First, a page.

Friday, May 12, 2017


I never, ever thought I would keep doing this. I figured I'd take advantage of the free week they offered me, and that would be it. They'd never sucker me in -- an experienced cook who had no need for their step-by-step instructions and little video tutorials. And yet here I am, months later, ordering a box filled with the ingredients for three meals almost every week, unless we are going to be out of town or have too many evening functions going on. Why? Because the food is so damn good, that's why! And because I don't have to think about what to cook, or drive over to stores in Austin to round up a bunch of obscure ingredients that I may not ever use again and will end up languishing in my frig or pantry until they are way past their expiration date. Here is what we ate this week.

Spicy Pepper and Ricotta Calzones with a Cucumber, Romaine and Feta Salad

Sautéed mini sweet peppers plus tomato sauce, olives, peperoncini and ricotta made up the filling.
The dough comes pre-mixed, so all I have to do is roll it out.
Sugar Snap Pea Risotto with Mascarpone Cheese and Mint

I'd always heard that making risotto was super tedious, but their method allowed you to add all the rice and liquid at once.
The epitome of spring goodness, sweet sugar snap peas and fresh mint.
And for a rich, creamy counterpoint to that spring green, mascarpone cheese, butter, and a sprinkling of parmesan.

Last, but not least...

Roasted Pork Tacos with Spicy Pinto Beans & Lime Sour Cream

All this for maybe an hour to one and a half hours of my time, three nights per week. If you have a sous chef who helps with the chopping, it goes even faster. When you consider that we usually have enough leftovers for a fourth meal, and that there were no trips to the grocery store, no time spent pouring through recipes and making grocery lists, and no time trying to figure out how to do what and when, to get it all to come out ready at once, I'd say that's a pretty fair trade off. Most important of all, less time wandering the aisles trying to think what to cook means less chance of ending up with a cart full of really unhealthy impulse buys. Just sayin'.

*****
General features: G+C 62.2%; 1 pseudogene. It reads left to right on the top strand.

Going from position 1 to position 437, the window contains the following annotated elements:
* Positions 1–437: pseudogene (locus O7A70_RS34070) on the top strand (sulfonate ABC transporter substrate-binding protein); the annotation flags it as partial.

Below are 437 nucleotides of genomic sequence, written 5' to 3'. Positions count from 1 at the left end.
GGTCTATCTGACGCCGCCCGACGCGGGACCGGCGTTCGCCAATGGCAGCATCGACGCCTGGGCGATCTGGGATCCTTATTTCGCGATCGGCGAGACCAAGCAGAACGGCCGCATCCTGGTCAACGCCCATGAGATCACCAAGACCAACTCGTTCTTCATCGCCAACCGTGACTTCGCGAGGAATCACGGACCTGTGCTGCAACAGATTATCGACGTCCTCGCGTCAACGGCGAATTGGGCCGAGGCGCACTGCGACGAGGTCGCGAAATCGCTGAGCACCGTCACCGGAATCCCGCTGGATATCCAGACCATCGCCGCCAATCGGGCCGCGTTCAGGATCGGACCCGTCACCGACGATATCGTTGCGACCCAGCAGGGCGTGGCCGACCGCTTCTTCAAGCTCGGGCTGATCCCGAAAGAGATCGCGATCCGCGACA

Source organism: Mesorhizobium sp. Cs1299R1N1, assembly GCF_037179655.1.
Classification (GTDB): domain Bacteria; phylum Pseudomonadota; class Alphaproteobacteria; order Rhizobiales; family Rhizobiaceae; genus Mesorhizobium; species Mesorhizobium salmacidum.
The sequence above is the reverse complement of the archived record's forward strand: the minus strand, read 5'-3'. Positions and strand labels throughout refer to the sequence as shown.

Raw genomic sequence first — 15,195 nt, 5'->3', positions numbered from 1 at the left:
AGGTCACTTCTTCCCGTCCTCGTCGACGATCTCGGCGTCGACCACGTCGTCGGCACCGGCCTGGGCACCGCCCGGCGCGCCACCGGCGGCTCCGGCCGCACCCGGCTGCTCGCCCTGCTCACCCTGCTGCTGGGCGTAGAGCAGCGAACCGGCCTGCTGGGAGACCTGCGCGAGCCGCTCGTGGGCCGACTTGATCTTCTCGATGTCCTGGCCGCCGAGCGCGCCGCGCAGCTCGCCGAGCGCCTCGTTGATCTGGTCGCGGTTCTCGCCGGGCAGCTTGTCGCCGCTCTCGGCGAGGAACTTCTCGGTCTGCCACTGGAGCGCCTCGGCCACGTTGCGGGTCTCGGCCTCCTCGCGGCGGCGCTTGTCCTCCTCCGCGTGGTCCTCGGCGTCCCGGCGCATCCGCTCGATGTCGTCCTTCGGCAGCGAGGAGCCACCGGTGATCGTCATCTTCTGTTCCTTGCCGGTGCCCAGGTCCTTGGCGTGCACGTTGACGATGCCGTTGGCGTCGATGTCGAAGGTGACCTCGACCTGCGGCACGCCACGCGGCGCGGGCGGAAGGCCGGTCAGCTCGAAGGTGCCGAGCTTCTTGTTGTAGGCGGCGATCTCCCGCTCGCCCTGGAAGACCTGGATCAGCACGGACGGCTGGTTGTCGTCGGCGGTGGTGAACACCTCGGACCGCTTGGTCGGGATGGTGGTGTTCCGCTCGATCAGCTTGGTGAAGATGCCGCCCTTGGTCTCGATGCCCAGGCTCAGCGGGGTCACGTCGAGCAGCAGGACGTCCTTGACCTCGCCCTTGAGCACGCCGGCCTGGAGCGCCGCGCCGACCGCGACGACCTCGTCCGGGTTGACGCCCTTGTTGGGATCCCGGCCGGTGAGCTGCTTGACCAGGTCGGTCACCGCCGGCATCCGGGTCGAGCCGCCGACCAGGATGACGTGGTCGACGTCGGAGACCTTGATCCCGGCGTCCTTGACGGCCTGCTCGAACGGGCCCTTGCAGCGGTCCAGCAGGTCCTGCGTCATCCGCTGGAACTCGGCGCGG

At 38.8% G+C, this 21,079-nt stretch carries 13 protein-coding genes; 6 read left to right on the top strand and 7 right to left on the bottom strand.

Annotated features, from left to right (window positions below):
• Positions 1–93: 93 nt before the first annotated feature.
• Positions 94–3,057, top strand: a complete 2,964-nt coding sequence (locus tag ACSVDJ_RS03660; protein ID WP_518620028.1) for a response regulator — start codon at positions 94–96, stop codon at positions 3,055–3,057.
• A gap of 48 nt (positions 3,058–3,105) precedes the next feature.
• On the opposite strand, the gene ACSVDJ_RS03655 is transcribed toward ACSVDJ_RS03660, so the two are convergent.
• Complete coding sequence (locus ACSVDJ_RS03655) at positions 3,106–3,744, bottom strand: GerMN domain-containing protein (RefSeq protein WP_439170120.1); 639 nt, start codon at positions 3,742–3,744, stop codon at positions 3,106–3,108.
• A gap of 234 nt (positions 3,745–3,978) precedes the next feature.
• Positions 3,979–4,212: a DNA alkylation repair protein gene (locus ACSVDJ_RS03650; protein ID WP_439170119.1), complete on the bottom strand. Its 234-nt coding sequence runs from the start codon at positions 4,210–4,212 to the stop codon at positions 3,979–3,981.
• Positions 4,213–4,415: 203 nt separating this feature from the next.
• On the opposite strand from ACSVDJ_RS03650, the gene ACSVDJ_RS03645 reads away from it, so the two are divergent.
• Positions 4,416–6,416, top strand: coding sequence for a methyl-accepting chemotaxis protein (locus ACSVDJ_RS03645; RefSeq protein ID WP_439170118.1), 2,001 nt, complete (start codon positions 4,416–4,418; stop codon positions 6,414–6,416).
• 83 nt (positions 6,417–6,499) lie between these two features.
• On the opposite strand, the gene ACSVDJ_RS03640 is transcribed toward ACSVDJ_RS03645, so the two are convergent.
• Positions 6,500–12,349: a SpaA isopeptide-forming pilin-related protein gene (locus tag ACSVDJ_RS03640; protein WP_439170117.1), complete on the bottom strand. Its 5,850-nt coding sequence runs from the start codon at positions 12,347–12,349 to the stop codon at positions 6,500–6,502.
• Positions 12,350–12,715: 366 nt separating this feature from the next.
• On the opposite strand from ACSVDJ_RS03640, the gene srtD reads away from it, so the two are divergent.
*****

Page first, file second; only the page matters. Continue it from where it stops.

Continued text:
Wednesday, May 10, 2017


By the fourth day of our San Miguel adventure, it was time to split up and do our own thing. I could walk all day, and often do. What I don't like is climbing. My short legs just aren't built for it. So when three of the gals decided to go off on a pyramid climbing adventure, I opted to go explore the outer regions of San Miguel on my own -- areas I never made it to the last time.  Of course, now that I think about it, of the three adventurers who did go to the pyramids, one has legs even shorter than mine, one was already scheduled for a consult with a knee-replacement specialist even before this trip, and the third still wears an ankle brace from a horrific tennis injury years ago. So I guess I have no real excuse. I just hate climbing.

If you are ever in San Miguel de Allende, and want to do some pyramid climbing yourself, the group to go with is Albert Coffee Tours, and be sure to include the optional lunch afterwards. Apparently Coffee, a university professor who actually worked on the excavation, really knows his stuff.

I think our gals enjoyed the lunch afterwards -- all local and traditional and served in a cafe owned by Rossana Quiroz Ennis -- even more than the climb. Especially those custom-printed tortillas! Rossana has a PhD in Cultural Astronomy, and was able to tell them all about the sun, moon and stars, as seen and understood by the pyramid builders themselves.

When we all met up at our courtyard table back at the hotel, the adventure gals passed out tiny twigs for us to chew on, which they were given at the end of their meal as a breath refresher and digestive. It was kind of like chewing both grass and pop rocks at the same time. All I have to say is...

it must be an acquired taste.

Monday, May 8, 2017


The next couple of days in San Miguel were devoted to scouting out the local artisans, both at Fábrica La Aurora (a converted cotton mill housing many galleries and studios where you can actually see the artists at work and, if you have time and plan ahead, take a workshop yourself) and at the Mercado de Artesanias ( a couple of pedestrian streets filled with booths selling all sorts of local handicrafts), and on all the streets in between.

Setting off for Fábrica La Aurora with Patty and Outdoor Woman

Fiber Woman, of course, was entranced by one of a kind ensembles featuring hand-painted fabrics.
Pottery by husband and wife duo DaNisha
So much eye-candy, so little time.